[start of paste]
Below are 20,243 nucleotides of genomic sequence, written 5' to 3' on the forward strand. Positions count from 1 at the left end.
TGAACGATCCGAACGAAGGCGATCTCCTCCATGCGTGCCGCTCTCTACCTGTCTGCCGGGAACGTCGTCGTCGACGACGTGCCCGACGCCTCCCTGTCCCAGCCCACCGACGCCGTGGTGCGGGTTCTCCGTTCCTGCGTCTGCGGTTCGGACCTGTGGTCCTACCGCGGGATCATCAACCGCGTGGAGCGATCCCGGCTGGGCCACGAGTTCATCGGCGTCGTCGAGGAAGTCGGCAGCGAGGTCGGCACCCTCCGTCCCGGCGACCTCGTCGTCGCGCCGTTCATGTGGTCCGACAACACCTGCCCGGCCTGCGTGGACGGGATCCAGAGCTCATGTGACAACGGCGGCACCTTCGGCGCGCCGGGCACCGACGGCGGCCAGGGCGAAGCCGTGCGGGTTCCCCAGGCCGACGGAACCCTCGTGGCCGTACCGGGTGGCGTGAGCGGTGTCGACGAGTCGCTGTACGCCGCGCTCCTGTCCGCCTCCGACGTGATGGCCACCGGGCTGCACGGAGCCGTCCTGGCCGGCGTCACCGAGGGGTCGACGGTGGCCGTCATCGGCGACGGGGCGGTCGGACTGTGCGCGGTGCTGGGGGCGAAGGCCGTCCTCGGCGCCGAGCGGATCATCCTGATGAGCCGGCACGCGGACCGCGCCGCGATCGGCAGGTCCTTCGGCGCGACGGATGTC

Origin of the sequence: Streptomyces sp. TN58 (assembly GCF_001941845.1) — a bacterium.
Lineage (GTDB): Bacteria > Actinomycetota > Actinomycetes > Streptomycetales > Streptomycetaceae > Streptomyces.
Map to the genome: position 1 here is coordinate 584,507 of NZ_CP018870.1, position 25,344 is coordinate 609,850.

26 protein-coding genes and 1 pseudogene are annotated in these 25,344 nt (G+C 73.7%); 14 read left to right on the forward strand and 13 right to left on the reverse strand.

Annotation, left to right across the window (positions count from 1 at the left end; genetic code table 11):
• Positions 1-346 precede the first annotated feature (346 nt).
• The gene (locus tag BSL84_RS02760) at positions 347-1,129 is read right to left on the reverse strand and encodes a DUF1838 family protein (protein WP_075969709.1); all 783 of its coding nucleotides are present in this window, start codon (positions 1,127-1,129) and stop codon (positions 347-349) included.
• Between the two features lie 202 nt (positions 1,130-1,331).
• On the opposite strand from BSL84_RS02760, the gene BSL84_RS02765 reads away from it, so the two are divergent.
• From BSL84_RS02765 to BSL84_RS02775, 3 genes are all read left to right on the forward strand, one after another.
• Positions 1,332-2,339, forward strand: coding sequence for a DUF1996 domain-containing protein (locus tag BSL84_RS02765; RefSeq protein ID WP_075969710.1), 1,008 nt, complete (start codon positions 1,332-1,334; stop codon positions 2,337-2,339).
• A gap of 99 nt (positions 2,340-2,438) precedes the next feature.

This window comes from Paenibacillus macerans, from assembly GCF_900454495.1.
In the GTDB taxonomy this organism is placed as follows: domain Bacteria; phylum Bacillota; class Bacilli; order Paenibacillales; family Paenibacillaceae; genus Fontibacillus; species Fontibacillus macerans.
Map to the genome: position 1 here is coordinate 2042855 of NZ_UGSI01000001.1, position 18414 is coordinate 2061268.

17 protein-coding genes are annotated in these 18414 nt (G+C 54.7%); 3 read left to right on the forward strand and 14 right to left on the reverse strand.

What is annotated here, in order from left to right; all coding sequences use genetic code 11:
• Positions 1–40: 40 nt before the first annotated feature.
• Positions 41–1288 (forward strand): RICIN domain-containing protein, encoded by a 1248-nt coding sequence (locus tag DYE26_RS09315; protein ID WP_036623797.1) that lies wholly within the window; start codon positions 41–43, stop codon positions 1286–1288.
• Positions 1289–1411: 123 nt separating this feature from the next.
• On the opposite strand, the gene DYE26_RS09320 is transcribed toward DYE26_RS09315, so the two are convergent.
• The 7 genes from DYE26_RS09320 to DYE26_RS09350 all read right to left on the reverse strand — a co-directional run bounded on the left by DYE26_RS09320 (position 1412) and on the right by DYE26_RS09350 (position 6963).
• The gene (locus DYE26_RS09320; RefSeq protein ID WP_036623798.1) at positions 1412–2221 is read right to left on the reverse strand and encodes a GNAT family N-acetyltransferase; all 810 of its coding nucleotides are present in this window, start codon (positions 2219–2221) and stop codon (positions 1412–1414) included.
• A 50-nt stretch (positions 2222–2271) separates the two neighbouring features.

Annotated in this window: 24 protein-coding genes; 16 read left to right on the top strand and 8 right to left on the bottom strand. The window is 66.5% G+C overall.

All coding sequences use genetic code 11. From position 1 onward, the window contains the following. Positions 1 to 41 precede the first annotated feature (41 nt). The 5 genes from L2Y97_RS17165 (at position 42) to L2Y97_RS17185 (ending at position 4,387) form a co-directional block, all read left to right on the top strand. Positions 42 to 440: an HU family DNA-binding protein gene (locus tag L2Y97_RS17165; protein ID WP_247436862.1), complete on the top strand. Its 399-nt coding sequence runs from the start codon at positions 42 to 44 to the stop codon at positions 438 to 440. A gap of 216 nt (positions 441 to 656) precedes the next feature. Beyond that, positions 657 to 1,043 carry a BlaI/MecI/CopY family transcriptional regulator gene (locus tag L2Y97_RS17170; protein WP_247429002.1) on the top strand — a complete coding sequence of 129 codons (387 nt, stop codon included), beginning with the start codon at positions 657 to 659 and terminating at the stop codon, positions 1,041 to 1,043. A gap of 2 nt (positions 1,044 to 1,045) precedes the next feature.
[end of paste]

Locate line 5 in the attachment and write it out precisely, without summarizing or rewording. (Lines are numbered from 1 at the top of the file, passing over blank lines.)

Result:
Map to the genome: position 1 here is coordinate 584,507 of NZ_CP018870.1, position 25,344 is coordinate 609,850.